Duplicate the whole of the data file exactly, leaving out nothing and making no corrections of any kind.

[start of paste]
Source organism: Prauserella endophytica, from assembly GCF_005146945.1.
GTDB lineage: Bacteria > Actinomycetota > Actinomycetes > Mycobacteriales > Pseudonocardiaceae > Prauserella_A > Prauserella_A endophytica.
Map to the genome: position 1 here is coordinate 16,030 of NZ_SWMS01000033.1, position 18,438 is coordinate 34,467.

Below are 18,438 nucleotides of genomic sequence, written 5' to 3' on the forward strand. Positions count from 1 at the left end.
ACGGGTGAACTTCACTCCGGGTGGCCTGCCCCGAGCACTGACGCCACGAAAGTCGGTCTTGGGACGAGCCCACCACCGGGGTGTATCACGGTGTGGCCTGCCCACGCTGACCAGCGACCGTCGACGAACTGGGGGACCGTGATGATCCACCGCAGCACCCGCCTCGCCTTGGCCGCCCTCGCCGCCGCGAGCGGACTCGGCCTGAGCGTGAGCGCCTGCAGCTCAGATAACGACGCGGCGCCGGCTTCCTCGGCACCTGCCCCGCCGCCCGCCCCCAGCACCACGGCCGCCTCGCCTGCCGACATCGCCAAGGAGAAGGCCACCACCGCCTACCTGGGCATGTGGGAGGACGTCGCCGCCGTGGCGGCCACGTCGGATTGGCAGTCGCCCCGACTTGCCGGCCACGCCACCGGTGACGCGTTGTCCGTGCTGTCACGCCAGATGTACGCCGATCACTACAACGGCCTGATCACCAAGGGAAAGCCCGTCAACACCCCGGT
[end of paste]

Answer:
Source organism: Prauserella endophytica, from assembly GCF_005146945.1.
GTDB lineage: Bacteria > Actinomycetota > Actinomycetes > Mycobacteriales > Pseudonocardiaceae > Prauserella_A > Prauserella_A endophytica.
Map to the genome: position 1 here is coordinate 16,030 of NZ_SWMS01000033.1, position 18,438 is coordinate 34,467.

Below are 18,438 nucleotides of genomic sequence, written 5' to 3' on the forward strand. Positions count from 1 at the left end.
ACGGGTGAACTTCACTCCGGGTGGCCTGCCCCGAGCACTGACGCCACGAAAGTCGGTCTTGGGACGAGCCCACCACCGGGGTGTATCACGGTGTGGCCTGCCCACGCTGACCAGCGACCGTCGACGAACTGGGGGACCGTGATGATCCACCGCAGCACCCGCCTCGCCTTGGCCGCCCTCGCCGCCGCGAGCGGACTCGGCCTGAGCGTGAGCGCCTGCAGCTCAGATAACGACGCGGCGCCGGCTTCCTCGGCACCTGCCCCGCCGCCCGCCCCCAGCACCACGGCCGCCTCGCCTGCCGACATCGCCAAGGAGAAGGCCACCACCGCCTACCTGGGCATGTGGGAGGACGTCGCCGCCGTGGCGGCCACGTCGGATTGGCAGTCGCCCCGACTTGCCGGCCACGCCACCGGTGACGCGTTGTCCGTGCTGTCACGCCAGATGTACGCCGATCACTACAACGGCCTGATCACCAAGGGAAAGCCCGTCAACACCCCGGT